Richard Cooper

Richard M. Cooper, PhD, MSW

  • Director of the BSW Program and Co-Coordinator African American Studies
Media Expertise:
  • Race
  • Social Justice

Affiliated Programs


  • PhD, Urban Education (2002)
    Temple University (PA)
  • MSW, Social Work Practice (1984)
    Howard University (DC)

About Me

I have a working class background and was raised in semi-rural Chester County, PA. I was drawn to activism and social change buttressed by the Civil Rights Movement and a desire to engage in the work that addressed oppression and racism directly. Social work for me is a calling. I seek to prepare students to cogently discover and articulate their future work/mission for a myriad of practice opportunities in the field.

My goal is to improve and develop students' knowledge bases and skill sets. But more importantly, I teach them to become change agents and to understand the value and importance of the work that we undertake. For me it is an honor and a privilege to closely interact with students on their educational sojourns.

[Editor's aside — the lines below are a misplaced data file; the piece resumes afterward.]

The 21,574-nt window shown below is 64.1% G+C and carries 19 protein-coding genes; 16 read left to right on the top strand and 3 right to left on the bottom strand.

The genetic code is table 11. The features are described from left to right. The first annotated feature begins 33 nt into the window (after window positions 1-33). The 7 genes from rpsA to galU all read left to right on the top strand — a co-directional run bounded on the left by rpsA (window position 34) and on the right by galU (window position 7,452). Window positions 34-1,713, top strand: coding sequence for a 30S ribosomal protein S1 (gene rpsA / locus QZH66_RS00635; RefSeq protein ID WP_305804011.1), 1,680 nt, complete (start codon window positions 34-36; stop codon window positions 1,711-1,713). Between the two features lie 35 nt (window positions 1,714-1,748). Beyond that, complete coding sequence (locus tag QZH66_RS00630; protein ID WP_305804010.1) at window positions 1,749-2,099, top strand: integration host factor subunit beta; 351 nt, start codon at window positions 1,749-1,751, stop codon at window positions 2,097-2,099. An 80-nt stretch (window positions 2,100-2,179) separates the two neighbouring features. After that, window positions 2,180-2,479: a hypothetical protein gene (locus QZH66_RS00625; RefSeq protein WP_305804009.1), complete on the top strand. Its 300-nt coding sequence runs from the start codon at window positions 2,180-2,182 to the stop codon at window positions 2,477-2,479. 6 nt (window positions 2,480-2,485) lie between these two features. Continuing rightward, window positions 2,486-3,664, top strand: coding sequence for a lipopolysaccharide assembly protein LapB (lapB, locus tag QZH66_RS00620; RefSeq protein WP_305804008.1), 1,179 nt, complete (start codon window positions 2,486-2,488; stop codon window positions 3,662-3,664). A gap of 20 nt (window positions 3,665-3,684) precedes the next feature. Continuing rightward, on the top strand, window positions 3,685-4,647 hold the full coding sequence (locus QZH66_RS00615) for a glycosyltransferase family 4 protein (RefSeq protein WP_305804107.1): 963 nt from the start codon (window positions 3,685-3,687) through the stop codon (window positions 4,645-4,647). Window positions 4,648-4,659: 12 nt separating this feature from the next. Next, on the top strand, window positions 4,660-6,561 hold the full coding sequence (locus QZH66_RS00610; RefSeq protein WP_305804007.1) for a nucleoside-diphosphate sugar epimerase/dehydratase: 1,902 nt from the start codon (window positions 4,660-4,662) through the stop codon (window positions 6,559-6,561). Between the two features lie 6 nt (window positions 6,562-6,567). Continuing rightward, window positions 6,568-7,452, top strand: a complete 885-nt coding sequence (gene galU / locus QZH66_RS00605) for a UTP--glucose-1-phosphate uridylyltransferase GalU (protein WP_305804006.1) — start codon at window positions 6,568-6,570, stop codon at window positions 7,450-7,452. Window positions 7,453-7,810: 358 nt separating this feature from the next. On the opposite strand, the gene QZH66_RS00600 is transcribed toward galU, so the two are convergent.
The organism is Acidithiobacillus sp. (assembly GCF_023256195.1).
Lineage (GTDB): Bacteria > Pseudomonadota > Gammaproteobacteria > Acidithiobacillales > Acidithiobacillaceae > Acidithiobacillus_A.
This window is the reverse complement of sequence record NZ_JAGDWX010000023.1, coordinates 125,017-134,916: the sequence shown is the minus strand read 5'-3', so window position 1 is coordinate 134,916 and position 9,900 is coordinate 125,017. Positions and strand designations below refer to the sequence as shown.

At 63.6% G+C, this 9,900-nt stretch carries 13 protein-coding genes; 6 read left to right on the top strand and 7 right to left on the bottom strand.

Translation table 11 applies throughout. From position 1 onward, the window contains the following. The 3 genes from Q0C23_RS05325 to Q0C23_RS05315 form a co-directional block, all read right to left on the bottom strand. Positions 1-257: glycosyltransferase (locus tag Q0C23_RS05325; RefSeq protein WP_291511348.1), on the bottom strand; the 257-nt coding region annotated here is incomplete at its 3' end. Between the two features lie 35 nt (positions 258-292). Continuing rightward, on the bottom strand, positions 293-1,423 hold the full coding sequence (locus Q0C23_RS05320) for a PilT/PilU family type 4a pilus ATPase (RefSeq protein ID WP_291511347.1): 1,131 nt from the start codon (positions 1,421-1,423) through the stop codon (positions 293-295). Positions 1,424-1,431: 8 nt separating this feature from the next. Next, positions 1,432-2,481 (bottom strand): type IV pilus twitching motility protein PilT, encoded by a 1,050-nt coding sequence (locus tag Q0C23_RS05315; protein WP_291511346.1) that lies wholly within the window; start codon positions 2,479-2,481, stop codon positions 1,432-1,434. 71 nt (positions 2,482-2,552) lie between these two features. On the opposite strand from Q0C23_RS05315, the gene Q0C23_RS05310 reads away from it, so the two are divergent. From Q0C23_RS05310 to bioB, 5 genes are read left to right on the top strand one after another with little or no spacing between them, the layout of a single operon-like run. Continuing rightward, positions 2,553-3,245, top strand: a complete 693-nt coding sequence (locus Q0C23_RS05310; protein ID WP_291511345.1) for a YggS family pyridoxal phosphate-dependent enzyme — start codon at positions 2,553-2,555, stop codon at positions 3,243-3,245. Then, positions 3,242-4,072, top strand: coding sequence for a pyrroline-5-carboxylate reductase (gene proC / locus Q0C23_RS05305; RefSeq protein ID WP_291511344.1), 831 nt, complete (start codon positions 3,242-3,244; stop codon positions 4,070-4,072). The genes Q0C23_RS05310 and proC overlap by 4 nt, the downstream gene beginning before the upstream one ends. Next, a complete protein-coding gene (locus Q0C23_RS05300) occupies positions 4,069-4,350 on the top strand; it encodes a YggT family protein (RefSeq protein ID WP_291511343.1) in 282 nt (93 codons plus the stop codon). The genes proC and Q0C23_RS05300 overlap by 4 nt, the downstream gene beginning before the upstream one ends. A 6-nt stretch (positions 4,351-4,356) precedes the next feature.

Research Interests

My research interests are culturally centered educational pedagogy, therapeutic methodological frameworks, healing, counseling agency-based practice, and emancipation-oriented paradigms for African Americans and other disempowered populations.

Media Expertise

  • Social work clinical practice and counseling
  • Socio-political issues regarding African Americans
  • Adolescent and youth popular culture
  • racism
  • African American music
  • Domestic polices
  • Initiatives from President Obama
  • Black history
  • Black males
  • Hip hop culture and R&B music
  • Culture diversity
  • Movie reviews


  • Cooper, R.M., Groce, J.T., & Thomas N.D. (2003). Changing direction: Rites of passage programs for African American older men. Journal of African American Studies, 7(3), 3–14.
  • Cooper, R.M., & Caucus, B. (1998). African-centered social work supervision: Moving from African-centered theory to Africana social work practice. Journal of the National Association of Black Social Workers.


In the Media